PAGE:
BACKGROUND: All-trans-retinoic acid (RA) can produce branchial arch abnormalities in postimplantation rodent embryos cultured in vitro. Platelet-derived growth factor C (PDGF-C) was recently identified as a member of the PDGF ligand family. Many members of the PDGF family are essential for branchial arch morphogenesis and can be regulated by RA. The roles of PDGF-C in branchial arch malformations induced by RA and possible mechanisms were investigated. METHODS: In whole embryo culture (WEC), mouse embryos were exposed to RA at 0, 0.1, 0.4, 1.0, or 10.0 μM, PDGF-C at 25, 50, or 75 ng/mL, or PDGF-C at 25, 50, or 75 ng/mL containing 0.4 μM RA. After 48 h of culture, mouse embryos were examined for dysmorphogenesis, and whole-mount immunohistochemistry was applied to PDGF-C. In explant cultures, explants were exposed to the same doses of RA and PDGF-C as WEC. Semiquantitative RT-PCR, zymography, and reverse zymography were used to evaluate the expressions and activities of matrix metalloproteinase (MMP)-2, MMP-14, and tissue inhibitor of metalloproteinase (TIMP)-2. RESULTS: PDGF-C was reduced by RA, and exogenous PDGF-C rescued the branchial arch malformations induced by RA. Moreover, PDGF-C prevented RA-induced inhibition of the migratory ability of mesenchymal cells in the first branchial arch, by regulating the expressions of MMP-2, MMP-14, and TIPM-2. CONCLUSIONS: Our results suggest that RA exposure reduces the expression of PDGF-C. The branchial arch malformations resulting from fetal RA exposure are caused at least partially by loss of PDGF-C and subsequent misregulations of the expressions of MMP-2, MMP-14, and TIMP-2. Birth Defects Research (Part A), 2007. © 2006 Wiley-Liss, Inc.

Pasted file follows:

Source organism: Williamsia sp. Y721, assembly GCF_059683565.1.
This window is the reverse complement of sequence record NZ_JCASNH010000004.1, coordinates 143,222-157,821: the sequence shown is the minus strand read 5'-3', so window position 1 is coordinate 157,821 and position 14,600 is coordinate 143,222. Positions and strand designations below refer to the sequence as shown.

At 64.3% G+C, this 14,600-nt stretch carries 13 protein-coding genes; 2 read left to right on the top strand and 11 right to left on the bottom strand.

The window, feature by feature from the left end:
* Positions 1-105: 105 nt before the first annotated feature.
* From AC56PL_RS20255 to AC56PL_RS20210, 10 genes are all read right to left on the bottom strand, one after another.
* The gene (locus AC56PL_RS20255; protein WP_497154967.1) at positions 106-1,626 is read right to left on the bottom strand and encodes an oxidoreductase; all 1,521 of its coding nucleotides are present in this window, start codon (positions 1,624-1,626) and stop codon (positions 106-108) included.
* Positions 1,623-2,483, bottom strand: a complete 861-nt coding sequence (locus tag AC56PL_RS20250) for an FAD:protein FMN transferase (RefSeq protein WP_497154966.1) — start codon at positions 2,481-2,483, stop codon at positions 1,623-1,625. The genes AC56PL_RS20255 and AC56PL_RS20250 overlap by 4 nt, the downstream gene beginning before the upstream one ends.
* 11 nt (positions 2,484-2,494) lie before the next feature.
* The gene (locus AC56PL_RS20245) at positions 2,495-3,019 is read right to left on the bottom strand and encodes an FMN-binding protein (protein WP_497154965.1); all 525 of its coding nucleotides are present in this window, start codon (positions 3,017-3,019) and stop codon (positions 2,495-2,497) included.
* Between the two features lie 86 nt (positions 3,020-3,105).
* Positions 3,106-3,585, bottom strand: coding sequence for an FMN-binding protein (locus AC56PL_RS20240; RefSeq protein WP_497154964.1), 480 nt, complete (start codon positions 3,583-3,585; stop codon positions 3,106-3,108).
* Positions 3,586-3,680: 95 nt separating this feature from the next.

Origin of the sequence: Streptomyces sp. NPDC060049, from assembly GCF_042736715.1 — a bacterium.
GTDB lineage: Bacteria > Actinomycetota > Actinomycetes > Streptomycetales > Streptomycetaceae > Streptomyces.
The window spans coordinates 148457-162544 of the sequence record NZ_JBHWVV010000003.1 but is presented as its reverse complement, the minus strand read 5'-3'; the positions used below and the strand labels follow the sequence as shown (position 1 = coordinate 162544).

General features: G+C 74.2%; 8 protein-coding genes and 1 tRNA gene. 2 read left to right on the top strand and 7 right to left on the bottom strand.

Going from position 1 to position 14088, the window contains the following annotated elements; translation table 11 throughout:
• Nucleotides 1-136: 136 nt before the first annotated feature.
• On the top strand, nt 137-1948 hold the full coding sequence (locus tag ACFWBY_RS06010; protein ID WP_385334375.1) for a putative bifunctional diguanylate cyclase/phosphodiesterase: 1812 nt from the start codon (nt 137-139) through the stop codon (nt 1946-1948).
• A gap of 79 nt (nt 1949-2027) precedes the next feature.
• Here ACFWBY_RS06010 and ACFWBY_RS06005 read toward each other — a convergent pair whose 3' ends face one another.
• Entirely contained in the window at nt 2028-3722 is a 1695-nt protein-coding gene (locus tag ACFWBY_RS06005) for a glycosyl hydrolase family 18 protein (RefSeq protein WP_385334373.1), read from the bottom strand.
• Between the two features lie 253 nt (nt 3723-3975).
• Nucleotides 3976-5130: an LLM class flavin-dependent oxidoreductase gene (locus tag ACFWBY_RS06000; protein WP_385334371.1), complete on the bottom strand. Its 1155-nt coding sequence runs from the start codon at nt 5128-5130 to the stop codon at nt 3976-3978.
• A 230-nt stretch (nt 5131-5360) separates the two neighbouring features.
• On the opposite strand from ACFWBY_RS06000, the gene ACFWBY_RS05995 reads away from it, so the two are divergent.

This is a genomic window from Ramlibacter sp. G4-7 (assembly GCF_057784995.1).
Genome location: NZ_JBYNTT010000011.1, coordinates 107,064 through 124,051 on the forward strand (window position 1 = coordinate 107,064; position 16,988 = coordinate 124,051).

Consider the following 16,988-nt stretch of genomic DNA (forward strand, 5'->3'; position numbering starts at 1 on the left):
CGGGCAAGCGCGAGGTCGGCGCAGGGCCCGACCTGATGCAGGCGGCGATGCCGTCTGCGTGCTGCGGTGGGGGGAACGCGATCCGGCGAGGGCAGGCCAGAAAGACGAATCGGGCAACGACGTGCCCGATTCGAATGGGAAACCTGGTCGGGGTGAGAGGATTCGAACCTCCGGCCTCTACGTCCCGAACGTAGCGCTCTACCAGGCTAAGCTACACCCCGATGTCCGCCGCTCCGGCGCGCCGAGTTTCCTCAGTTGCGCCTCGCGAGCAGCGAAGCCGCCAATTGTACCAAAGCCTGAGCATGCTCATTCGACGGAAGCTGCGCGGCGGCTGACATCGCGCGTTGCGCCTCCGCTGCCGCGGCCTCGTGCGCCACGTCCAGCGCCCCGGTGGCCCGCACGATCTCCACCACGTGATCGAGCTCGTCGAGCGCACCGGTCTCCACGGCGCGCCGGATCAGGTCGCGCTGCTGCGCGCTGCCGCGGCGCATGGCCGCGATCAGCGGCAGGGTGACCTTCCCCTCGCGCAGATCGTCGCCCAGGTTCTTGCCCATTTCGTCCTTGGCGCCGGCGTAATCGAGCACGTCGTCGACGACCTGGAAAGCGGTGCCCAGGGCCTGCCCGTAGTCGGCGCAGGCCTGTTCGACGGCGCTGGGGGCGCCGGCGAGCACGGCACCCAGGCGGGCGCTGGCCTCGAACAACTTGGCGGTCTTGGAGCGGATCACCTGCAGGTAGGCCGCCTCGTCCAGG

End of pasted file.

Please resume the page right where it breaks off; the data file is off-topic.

If you can't find a tool you're looking for, please click the link at the top of the page to "Go to old article view". Alternatively, view our Knowledge Base articles for additional help. Your feedback is important to us, so please let us know if you have comments or ideas for improvement.